Buying experience: Got the bike from Doble in Coulsdon - a reputable dealer who really know how to look after their customers. I got a good deal from them.
I didn't actually own this bike, it was a hire after I was knocked off my own bike. I really wanted to like this bike after previously owning a 2004 CG125 which I consider this bike's predecessor. As soon as I sat on the CB it felt familiar: same ergonomics, seat height, even almost the same colour. However, as soon as I started it, the criticisms came in, and I've ended up being really disappointed with it. But maybe that's because I went in full of nostalgia. Overall, for an affordable first bike for a young person (who's probably much much lighter than me) it'd probably be perfect, but this review is about how I found it.
Suspension isn't great, but then neither are the potholes around Sheffield. Still very bouncy though. The narrow tyres make corners interesting as far as I'm concerned, but I feel more confident throwing it into them than I did my CG so Honda must have done something right. The brakes on the other hand are shocking. The front disc judders every time you use it no matter what speed you're doing, and there's not much feel on the rear drum unless you're already stopped at lights and just want to hold position with it. And if it's even slightly damp, the rear brake screeches like an eagle
Somehow Honda have made it even worse than it used to be. It's now fuel injected and apparently been retuned for slightly more low down torque but it still feels like they lost 3 or 4 horses to Tesco's ready meals. It's saving grace is that there's next to no vibrations even when redlining it in 4th uphill, and on a nice day with a tailwind it'd do 45mph constantly. The clutch really lets it down though. It bounces out of 1st and 2nd without a care in the world, which is not good when you needed to make a quick change. It felt like I was setting off in 2nd gear from the lights at all times, and when setting off, the biting point was so vague 99% of the time I went straight through it and got thrown around as it suddenly threw power straight on.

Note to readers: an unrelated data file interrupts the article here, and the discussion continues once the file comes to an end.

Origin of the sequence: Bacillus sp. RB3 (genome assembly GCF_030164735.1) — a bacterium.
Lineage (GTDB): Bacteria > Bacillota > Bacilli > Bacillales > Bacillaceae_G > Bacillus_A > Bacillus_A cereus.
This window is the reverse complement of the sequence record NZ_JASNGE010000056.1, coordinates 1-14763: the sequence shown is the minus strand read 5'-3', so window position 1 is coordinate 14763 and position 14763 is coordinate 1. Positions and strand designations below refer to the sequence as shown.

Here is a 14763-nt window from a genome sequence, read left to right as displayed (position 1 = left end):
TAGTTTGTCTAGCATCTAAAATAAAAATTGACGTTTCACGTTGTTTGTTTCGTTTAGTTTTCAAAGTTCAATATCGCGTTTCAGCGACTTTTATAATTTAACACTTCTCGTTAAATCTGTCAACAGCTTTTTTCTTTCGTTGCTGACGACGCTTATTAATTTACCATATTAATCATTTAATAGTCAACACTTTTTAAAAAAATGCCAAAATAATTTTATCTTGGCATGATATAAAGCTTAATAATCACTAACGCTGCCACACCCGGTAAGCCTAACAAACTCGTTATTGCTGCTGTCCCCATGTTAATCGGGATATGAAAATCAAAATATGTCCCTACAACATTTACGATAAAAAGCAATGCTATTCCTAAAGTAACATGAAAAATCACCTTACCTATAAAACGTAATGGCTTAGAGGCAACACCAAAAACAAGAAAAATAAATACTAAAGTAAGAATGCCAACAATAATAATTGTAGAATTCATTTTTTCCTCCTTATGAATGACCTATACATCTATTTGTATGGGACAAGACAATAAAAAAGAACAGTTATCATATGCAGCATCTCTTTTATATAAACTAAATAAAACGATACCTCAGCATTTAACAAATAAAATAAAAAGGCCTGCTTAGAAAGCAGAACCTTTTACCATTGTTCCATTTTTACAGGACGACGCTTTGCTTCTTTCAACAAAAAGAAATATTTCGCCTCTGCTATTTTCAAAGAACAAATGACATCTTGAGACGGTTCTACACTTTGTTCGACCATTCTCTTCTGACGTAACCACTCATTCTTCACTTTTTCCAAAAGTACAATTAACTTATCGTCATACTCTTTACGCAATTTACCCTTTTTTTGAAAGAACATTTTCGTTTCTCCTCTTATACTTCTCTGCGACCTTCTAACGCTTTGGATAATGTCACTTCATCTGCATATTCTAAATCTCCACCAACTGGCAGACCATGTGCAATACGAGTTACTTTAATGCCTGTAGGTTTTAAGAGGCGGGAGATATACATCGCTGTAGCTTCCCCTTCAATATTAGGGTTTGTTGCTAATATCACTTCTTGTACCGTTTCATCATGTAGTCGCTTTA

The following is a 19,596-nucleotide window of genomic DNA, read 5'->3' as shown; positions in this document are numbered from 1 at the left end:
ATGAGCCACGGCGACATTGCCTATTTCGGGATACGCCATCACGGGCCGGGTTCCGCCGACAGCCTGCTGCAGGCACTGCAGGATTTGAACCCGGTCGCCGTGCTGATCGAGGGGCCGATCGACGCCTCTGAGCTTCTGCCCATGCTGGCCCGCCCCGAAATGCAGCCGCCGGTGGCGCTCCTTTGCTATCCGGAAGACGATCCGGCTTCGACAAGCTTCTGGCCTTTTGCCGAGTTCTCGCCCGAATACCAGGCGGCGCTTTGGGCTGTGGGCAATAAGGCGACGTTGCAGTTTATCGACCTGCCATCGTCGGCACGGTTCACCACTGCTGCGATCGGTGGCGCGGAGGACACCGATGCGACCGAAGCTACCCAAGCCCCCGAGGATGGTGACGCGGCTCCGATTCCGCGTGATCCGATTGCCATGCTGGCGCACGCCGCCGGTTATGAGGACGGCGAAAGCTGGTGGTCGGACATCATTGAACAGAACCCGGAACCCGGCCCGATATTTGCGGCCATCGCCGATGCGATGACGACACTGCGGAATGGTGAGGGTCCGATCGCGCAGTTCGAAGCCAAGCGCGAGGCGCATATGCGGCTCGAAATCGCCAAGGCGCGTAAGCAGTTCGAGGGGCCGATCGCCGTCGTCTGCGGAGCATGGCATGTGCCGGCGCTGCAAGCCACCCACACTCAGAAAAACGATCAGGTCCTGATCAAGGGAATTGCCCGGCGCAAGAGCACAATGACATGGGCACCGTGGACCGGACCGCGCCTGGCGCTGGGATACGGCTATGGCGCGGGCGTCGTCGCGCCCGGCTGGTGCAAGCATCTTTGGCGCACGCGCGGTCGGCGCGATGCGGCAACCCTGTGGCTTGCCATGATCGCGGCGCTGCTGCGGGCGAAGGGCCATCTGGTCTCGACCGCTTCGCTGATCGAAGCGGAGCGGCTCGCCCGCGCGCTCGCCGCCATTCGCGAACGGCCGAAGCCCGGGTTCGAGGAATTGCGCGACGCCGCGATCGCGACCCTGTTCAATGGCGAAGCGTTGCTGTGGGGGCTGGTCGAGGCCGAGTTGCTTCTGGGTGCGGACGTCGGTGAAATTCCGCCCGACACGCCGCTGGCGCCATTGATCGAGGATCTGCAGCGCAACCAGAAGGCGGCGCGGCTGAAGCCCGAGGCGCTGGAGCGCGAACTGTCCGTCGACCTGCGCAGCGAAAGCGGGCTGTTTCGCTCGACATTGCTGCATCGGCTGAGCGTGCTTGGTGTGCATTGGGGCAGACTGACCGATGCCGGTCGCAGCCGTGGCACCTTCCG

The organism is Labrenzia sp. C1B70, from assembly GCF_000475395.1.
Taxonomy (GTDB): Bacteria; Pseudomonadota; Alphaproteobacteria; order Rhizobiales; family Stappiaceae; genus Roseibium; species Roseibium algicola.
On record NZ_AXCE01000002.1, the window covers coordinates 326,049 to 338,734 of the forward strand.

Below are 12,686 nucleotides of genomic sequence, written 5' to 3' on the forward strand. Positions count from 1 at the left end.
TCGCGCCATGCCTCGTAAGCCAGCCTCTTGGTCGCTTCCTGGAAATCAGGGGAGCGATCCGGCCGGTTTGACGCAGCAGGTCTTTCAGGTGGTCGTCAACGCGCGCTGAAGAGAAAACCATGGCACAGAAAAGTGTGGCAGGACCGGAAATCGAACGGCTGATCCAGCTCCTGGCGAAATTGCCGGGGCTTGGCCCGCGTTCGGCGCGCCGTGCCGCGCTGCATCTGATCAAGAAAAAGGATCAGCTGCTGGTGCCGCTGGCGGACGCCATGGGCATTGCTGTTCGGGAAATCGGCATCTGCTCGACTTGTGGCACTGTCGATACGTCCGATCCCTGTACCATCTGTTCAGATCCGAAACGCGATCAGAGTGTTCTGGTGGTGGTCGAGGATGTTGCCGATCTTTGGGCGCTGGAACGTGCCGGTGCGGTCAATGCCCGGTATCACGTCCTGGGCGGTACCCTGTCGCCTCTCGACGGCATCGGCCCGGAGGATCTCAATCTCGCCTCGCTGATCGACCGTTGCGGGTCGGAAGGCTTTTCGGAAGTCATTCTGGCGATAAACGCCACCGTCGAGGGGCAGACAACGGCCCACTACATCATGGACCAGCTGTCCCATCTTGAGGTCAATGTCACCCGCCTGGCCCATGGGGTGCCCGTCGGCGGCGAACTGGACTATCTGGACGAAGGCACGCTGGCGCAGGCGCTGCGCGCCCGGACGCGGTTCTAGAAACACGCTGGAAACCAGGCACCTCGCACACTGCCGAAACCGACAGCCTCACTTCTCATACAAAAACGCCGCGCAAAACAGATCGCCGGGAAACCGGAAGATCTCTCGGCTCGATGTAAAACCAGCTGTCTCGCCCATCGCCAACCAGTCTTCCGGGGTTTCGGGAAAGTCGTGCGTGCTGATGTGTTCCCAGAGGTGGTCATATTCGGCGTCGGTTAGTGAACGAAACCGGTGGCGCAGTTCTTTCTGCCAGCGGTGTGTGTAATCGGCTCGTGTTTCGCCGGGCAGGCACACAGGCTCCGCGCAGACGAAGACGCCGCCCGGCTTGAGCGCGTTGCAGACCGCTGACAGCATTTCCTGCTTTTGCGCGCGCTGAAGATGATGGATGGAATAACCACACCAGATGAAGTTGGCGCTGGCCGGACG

Actual materials quality is questionable. It's only about 6 months old and almost all the chromed parts are scabby and rusty. The black painted exhaust is the same. The plastics and metal on the tank, fairings, tail unit and headlight look spot on though. The engine paint also seems to be holding up. Reliability-wise, it hasn't failed to start once while I've had it and any times it's stalled have been down to me getting used to the clutch. There's about a quarter turn on the throttle before it starts to pick up on this one which I never got used to.
Drinks fuel like no-one's business. My own bike, an MT-125 probably uses about 2/3 of the fuel this one does every month and has more power. This is probably down to me having to rev the CB to the redline constantly to get any kind of speed out of it. The MT also has a smaller fuel tank and I had to fill the CB up two times more in the month and a half I had it than I would have had to the MT.